Jamaica man turning cold storage into living space

Friday April 26, 2013

JAMAICA -- Domenic Mangano started out small and now he's been building tiny living spaces that have been intriguing people all around the country.

"After graduating from Green Mountain College and getting a B.S. in business, I traveled the country for four years with my dogs," he said. "Each place I was living in, I was doing carpentry. Each place, I was learning different ways of framing."

When Mangano got to Jamaica, he began putting dog houses out in his yard and sold each one for $50.

"I'd put a few out there," he said. "Then people started asking me for sheds."

That's how Mangano's business, the Jamaica Cottage Shop, started in 1995.

"All I had was a Subaru and a skill saw," he said. "I knew I didn't want to build the shed on their properties, so I built the first shed not knowing how I was going to move it."

It took six hours, a trailer, a bob cat and six men just to move that initial shed.

"It was quite an ordeal," said Mangano, who now has three shed trucks, one shed mule, 3 shed trailers and a tractor trailer. He can move a building that is as big as 14 feet by 40 feet.

After the sheds became popular, customers began asking if Mangano could build a small building they could live in or work in. Most commonly, people use his structures as rental cabins.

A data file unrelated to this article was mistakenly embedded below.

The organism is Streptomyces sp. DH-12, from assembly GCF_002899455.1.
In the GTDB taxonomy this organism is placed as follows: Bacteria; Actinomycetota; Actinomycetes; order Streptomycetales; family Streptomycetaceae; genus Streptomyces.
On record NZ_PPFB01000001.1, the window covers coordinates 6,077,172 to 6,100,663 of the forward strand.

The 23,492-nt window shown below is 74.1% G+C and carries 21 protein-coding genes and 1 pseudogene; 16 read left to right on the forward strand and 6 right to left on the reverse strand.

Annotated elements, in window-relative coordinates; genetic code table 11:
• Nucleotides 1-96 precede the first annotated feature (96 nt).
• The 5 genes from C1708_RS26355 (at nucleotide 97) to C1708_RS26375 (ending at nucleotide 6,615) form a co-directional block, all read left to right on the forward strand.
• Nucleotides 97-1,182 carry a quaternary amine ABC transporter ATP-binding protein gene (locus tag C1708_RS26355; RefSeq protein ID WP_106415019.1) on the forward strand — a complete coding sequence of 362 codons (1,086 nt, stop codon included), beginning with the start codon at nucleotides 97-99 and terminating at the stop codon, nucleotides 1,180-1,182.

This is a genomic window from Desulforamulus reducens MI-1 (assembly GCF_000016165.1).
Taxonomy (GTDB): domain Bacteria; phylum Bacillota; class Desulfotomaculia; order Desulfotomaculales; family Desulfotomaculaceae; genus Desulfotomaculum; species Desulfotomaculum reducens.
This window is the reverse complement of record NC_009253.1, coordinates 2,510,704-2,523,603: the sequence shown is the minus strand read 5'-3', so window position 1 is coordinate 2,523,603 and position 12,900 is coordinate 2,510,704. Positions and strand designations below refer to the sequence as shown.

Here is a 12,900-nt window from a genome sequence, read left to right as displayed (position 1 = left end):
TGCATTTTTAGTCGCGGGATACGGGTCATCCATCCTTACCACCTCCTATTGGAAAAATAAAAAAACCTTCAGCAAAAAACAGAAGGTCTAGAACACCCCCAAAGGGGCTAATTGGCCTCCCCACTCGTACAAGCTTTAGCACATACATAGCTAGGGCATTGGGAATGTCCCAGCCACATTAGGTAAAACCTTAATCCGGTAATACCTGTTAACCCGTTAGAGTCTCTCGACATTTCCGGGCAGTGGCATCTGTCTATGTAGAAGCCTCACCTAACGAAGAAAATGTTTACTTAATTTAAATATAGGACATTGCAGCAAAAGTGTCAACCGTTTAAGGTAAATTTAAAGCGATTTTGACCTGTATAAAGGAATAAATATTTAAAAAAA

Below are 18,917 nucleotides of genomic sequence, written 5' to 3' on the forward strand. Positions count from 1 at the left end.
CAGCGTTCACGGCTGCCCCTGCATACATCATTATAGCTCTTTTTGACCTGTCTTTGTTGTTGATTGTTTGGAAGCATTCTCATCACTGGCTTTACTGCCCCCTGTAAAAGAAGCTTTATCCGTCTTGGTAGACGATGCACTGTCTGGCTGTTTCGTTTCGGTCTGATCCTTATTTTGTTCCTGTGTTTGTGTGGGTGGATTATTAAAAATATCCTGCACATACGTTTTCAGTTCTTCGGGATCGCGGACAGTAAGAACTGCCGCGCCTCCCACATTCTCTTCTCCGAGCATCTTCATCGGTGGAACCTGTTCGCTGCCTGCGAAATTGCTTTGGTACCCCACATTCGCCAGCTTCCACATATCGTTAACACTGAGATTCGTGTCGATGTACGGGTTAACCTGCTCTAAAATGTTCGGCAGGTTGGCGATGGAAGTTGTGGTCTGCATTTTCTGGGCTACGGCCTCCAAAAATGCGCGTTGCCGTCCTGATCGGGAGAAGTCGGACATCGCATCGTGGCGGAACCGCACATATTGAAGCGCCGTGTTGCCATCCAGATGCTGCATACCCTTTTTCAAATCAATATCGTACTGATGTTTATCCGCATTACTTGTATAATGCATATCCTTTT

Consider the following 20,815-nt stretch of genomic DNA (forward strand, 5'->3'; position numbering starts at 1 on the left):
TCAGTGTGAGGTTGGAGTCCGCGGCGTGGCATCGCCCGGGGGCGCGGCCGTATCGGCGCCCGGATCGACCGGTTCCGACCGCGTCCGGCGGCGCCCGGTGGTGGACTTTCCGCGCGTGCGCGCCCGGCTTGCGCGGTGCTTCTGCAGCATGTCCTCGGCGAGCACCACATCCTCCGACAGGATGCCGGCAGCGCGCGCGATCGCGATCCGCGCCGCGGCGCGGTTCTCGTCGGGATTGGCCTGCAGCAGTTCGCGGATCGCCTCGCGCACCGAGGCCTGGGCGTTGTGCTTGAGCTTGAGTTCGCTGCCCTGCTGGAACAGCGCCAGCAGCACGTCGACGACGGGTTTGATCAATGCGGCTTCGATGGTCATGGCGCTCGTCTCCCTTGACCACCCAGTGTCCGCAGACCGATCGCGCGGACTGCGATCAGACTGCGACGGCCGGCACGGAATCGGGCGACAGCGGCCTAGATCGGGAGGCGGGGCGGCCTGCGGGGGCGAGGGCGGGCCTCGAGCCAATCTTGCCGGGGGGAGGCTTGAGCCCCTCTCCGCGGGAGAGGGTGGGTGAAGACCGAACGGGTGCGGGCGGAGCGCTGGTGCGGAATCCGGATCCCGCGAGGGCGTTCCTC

"My designs are very clever, very unique and very different from what you'd find in a big box store," said Mangano. "I started retro-fitting these sites so they could live in the buildings instead of locking it up and walking away. Essentially, I'm turning cold storage sheds into living spaces."

The uses for these living spaces range from pottery studios and home offices to second homes, hunting cabins, man caves and year round, full-time living situations.

Mangano told the Reformer that if a customer rents out one of the tiny buildings, they should be able to have their money back in three years and then have an income after the initial investment is received.

The buildings range anywhere from $2,000 to $4,000. If a customer wants insulation, they can double whatever the initial building cost then double it again if they want running water.

For someone who wants to live in it full time, the cost would be about $20,000.

Native rusts are used on all the building material and all the lumber comes from a 50 mile radius. For wood, the Jamaica Cottage Shop uses hemlock for the framing and kiln dried wood for the sides of the buildings.

Mangano is still very involved in his business.

"I'm out to production daily and overseeing the guys, writing plans and doing the orders," he said.

The Jamaica Cottage Store factory is located in Londonderry. Currently, Mangano has 18 employees. 15 of them are full-time employees.

"(The Factory) is the best place to come and see the buildings being put together and take the factory tour," he said.

There are three retail yards, which include one in Hoosick Falls, one in Middlebury and one in Queensbury, N.Y.

There are 80 fully assembled buildings at the factory now, along with 50 pre-cut kits and 130 buildings in inventory.

To learn more about the Jamaica Cottage Shop, visit jamaicacottageshop.com or facebook.com/jamaicacottageshop.

Chris Mays can be reached at 802-254-2311, ext. 273, or cmays@reformer.com. Follow Chris on Twitter @CMaysReformer.


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